Group seeks migrants illegally detained by Arpaio's officers
PHOENIX — More than 100 people have started the process of filing compensation claims for being illegally detained when then-Maricopa County Sheriff Joe Arpaio disobeyed a 2011 court order barring his traffic patrols targeting immigrants.
Taxpayers are on the hook for compensating those who were illegally detained and turned over to federal immigration authorities in patrols that Arpaio later acknowledged prolonging from December 2011 and late May 2013.
The Centro De Los Derechos Del Migrante, a binational labor rights organization, is working to find victims in Mexico as part of an outreach campaign by BrownGreer, a Richmond, Virginia, law firm in charge of administering the compensation fund, The Arizona Republic reported .
The victims may qualify for $500 to $10,000 in compensation under the $500,000 court-ordered fund set aside by Maricopa County.
The deadline for filing a compensation claim is Dec. 3.
The Maricopa County Sheriff's Office identified 189 people who may qualify for compensation, but the number is likely higher because the agency did not keep good records of the stops, said Ben Botts, legal director at Centro De Los Derechos Del Migrante.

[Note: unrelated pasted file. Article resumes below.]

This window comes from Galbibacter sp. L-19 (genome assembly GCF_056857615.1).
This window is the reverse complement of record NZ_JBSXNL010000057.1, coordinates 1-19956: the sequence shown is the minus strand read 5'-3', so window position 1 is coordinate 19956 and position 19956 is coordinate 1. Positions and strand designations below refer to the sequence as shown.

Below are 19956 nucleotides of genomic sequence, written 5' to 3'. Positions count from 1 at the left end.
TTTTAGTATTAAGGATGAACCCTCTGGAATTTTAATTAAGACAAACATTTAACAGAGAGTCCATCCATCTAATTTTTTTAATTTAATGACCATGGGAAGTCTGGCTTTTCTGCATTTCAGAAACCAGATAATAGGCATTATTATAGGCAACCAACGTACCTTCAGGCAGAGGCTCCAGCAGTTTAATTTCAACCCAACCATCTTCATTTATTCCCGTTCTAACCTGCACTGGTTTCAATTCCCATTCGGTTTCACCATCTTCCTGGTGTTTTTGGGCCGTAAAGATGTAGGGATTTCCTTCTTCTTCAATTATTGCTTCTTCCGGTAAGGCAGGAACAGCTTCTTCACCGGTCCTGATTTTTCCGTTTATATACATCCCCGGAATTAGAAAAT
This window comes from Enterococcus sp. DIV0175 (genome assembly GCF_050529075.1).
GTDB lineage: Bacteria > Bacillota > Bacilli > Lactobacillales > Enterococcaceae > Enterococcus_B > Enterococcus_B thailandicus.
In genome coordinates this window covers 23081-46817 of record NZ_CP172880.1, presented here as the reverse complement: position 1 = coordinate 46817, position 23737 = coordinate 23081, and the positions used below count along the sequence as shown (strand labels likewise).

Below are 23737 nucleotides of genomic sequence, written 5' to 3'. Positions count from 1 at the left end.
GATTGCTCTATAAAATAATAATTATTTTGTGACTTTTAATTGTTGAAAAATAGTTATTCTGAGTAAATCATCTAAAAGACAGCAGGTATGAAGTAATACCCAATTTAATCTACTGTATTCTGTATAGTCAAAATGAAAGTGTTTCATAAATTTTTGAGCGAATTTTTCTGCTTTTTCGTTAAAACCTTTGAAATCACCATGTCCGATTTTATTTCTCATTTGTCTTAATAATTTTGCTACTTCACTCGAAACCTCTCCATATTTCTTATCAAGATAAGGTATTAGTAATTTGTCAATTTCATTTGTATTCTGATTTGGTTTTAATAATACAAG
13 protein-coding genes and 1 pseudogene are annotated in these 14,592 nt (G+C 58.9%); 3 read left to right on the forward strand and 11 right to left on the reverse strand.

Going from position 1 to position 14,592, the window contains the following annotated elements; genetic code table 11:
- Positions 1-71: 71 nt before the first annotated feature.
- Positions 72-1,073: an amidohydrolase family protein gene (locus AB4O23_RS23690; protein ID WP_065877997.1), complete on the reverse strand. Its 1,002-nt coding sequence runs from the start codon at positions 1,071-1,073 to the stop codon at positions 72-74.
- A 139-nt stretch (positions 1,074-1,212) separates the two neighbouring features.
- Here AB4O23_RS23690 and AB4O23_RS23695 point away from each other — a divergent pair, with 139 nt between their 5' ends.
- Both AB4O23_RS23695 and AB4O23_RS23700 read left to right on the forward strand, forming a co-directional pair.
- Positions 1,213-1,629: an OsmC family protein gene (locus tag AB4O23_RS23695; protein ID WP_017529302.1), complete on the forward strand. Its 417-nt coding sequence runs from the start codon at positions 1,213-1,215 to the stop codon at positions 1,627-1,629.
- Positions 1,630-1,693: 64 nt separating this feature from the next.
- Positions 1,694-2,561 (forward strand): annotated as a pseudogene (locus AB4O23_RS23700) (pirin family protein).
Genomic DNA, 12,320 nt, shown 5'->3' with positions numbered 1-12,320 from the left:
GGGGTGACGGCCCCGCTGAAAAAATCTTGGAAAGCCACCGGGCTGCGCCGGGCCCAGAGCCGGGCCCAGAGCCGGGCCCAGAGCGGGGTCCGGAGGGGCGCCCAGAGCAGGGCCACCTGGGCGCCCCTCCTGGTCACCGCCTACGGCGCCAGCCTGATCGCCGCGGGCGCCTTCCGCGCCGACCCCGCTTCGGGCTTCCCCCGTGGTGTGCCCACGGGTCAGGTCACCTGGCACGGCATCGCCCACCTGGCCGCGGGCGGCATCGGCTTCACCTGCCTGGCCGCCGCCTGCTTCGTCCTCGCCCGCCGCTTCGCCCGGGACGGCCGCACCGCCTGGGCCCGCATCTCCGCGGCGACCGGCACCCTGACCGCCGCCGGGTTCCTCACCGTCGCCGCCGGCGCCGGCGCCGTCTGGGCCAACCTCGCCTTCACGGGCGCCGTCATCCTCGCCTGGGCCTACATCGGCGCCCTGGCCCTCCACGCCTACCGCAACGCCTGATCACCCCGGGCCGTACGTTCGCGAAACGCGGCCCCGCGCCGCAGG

Though most victims likely remain in Arizona, some may now be living in Mexico, either because they returned on their own or were deported, potentially "as a result of these same practices," Botts said.
Of the 79 claims that have been completed, 14 of those have addresses in Mexico and two have addresses in Honduras, Botts said.
A federal judge overseeing a racial profiling lawsuit that targeted Arpaio's immigration patrols ordered the creation of the fund as a remedy for victims of Arpaio's illegal detentions, which occurred when Latinos were picked up by the agency's human smuggling unit during traffic stops.
Arpaio, who lost re-election in November 2016 after 24 years as sheriff, faced up to six months in jail as punishment for the misdemeanor conviction.
In August 2017 President Donald Trump pardoned Arpaio, who was an early supporter of Trump's presidential bid.